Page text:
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Discovery & Development Drug Discovery, Technology and Equipment, Trends & Forecasts

Humans and Machines: Exploring the Reaches of Chemical Space

Machine learning (ML) approaches are enhancing the efficiency and success rate of chemical space exploration in drug discovery, but from our perspective, the most successful programs will also play to human strengths.

Although not a stand-alone drug discovery approach, because it relies on experimentally generated data, ML can augment existing drug discovery approaches, such as high-throughput screening, virtual screening, DNA-encoded chemical libraries and fragment- and structure-based methods. When it is implemented strategically, the results are clear. For example, Verge Genomics’ VRG50635 is in phase I clinical trials for the treatment of amyotrophic lateral sclerosis (ALS), and Insilico Medicine’s INS018_055 is in Phase II clinical trials for the treatment of idiopathic pulmonary fibrosis. Both were uncovered by AI-driven drug discovery.

But with all the recent excitement around ML, it is important to emphasize that the human factor should not be eliminated from the iterative design of compounds, data curation or benchmarking. A chemist should always have the final say in the prioritization of ML-generated compounds, so that the focus on progressing high-quality chemical matter can be maintained as our computational capabilities evolve. We remain responsible for supplying high-quality data and exercising scientific rigour when drawing conclusions from our experiments.

One inherent advantage of human expertise is our capacity to think critically and consider problems in a broad context. The best ML models might pass a Turing test, but will generally be less accurate in extrapolating beyond the corpus of data on which they were trained. On the other hand, ML models are better suited to comprehend and leverage complex relationships within large datasets holistically than a human brain.

The need for general awareness regarding the distinct advantages humans and machines offer is important, but so is the need for robust processes for both parties to exchange information with each other. The responsibility falls to us in both cases. We must tailor our descriptions of molecules to the ML models to incorporate as much context as possible. We are also responsible for querying the ML models and predictions for relevant information and interpreting it sensibly in our decision making.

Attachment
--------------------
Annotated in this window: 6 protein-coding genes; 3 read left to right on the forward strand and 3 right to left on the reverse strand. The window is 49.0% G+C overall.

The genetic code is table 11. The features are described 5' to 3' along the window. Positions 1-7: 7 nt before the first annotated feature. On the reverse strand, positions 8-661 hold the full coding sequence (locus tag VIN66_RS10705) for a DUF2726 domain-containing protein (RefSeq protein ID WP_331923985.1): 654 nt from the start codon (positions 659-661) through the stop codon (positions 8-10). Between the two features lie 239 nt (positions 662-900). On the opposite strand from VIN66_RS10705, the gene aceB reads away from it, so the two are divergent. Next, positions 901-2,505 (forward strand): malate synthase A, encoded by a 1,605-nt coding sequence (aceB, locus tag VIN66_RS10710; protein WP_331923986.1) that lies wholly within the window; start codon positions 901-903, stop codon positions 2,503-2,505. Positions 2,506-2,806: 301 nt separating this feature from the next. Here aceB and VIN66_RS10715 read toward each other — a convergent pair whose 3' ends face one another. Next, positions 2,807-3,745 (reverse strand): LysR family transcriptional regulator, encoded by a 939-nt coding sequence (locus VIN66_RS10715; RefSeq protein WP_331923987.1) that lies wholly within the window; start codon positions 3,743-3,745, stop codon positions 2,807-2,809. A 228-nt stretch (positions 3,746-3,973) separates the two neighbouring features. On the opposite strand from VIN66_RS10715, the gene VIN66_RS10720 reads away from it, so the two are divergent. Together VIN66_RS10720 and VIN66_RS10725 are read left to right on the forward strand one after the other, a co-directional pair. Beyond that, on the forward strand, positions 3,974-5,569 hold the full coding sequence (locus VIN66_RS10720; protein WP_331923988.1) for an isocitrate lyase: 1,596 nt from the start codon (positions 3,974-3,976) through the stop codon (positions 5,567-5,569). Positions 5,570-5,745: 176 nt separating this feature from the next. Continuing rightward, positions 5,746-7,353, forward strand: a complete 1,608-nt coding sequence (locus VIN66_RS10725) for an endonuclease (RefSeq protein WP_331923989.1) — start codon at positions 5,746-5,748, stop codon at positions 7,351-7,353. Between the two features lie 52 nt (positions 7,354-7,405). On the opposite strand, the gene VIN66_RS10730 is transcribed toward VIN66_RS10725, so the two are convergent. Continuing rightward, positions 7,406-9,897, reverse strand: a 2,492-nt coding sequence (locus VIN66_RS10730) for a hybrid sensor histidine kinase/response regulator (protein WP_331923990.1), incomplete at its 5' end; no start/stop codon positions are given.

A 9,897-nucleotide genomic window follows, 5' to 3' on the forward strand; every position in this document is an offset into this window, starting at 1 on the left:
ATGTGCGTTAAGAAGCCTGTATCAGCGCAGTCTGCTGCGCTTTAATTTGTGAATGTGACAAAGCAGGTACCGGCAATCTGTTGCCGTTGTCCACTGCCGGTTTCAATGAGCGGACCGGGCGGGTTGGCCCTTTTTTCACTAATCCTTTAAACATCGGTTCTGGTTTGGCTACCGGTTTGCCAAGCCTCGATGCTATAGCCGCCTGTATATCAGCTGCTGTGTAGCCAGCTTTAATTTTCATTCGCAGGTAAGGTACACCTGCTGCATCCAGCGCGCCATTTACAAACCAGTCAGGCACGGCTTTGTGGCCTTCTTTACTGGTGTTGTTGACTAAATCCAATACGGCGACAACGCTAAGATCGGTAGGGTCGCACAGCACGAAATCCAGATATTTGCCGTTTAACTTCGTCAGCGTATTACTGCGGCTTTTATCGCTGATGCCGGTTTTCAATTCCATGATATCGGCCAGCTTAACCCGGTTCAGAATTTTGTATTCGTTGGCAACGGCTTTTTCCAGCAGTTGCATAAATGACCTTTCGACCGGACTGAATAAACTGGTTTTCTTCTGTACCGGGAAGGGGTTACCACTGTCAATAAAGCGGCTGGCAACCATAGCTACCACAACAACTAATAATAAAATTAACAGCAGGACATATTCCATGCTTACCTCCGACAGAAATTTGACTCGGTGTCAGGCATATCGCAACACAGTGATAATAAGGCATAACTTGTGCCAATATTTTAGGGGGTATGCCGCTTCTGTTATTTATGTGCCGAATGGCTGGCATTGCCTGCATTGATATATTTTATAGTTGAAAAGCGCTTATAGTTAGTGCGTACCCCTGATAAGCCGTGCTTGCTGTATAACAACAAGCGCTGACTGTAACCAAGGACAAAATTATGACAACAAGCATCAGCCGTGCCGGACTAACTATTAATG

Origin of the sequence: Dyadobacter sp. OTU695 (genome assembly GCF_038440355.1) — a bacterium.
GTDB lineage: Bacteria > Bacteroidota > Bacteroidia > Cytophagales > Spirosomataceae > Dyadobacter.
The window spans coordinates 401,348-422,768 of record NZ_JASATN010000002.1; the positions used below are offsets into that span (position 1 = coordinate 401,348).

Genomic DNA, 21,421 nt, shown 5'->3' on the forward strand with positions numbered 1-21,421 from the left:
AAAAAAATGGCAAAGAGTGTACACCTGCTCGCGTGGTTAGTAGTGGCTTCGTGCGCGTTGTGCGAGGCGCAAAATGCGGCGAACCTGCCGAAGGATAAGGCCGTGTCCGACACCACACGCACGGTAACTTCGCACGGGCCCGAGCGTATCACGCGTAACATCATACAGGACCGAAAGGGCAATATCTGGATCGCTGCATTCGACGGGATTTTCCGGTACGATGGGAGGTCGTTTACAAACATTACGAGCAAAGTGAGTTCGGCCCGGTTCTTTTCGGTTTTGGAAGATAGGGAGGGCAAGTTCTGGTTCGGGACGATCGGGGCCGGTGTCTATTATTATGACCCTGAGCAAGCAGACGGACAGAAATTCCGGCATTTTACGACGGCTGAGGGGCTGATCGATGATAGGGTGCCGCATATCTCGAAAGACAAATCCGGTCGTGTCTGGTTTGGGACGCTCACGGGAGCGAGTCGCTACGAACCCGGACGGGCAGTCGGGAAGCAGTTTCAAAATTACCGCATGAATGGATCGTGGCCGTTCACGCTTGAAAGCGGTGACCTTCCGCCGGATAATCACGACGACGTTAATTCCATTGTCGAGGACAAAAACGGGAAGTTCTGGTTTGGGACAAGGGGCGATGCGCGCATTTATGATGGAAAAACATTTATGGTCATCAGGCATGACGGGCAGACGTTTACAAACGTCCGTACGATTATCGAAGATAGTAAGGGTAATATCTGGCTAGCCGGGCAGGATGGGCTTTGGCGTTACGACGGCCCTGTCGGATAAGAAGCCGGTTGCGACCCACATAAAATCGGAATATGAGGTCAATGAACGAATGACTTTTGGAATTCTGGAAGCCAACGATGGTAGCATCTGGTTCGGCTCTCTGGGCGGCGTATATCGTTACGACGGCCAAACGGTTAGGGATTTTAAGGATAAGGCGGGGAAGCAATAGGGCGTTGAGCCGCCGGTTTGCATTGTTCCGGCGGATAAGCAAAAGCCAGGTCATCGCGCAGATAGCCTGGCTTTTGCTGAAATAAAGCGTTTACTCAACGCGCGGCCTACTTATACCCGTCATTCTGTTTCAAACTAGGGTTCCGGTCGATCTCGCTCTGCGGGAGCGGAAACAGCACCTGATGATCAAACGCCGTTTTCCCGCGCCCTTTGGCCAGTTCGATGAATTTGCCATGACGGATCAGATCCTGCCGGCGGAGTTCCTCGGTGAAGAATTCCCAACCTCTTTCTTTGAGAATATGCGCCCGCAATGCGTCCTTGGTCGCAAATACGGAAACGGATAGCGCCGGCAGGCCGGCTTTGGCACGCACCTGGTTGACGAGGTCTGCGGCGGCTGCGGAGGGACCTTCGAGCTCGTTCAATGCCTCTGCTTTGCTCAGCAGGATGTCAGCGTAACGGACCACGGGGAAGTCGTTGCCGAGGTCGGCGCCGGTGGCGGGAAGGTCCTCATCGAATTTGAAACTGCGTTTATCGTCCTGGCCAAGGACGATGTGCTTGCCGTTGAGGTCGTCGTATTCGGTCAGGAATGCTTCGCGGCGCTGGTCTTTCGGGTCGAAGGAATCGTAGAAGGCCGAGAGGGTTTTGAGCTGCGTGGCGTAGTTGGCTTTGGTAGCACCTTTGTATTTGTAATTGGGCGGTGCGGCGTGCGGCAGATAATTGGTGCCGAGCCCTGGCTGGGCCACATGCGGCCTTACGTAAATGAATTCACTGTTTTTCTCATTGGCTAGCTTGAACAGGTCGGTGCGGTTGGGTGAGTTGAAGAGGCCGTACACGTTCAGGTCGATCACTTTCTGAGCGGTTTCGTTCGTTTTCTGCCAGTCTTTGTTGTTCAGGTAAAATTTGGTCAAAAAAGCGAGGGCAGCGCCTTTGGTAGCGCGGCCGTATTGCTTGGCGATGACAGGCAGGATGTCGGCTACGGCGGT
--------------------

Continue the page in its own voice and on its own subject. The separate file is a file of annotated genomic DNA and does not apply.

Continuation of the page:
The impact of diversity

With the abundance of data at medicinal chemists’ fingertips, rational design decisions have become more difficult. The breadth of chemical space we can access is expanding exponentially faster than we can design, make, test, and analyze chemical libraries, so our intuition regarding the opportunity cost of each new library is now less clear than before. 

We can mitigate this by leveraging domain knowledge and computational tools, including ML, to inform and prioritize focused library designs according to an objective (e.g. maximizing diversity relative to an existing library deck, or modulating a particular biological target class). 

“Diversity” itself is not a well-defined term and, therefore, difficult to measure, even in a relative sense. The underlying motivation behind a focus on diverse library designs is to cast a wide net into chemical space and then delve into promising chemotypes, which inherently assumes the similarity principle. But as with many rules, there are exceptions (activity cliffs are one example). Furthermore, each chemical representation and similarity score has its own merits and limitations, but none are universally reliable in the measurement of similar bioactivity. So, by extension, none are universally reliable in measuring library diversity in a relevant context, either. 

The development of molecular representations which localize bioactive compounds in chemical space and similarity metrics which are consistent with medicinal chemists’ intuition are expected to have a positive impact in addressing these concerns.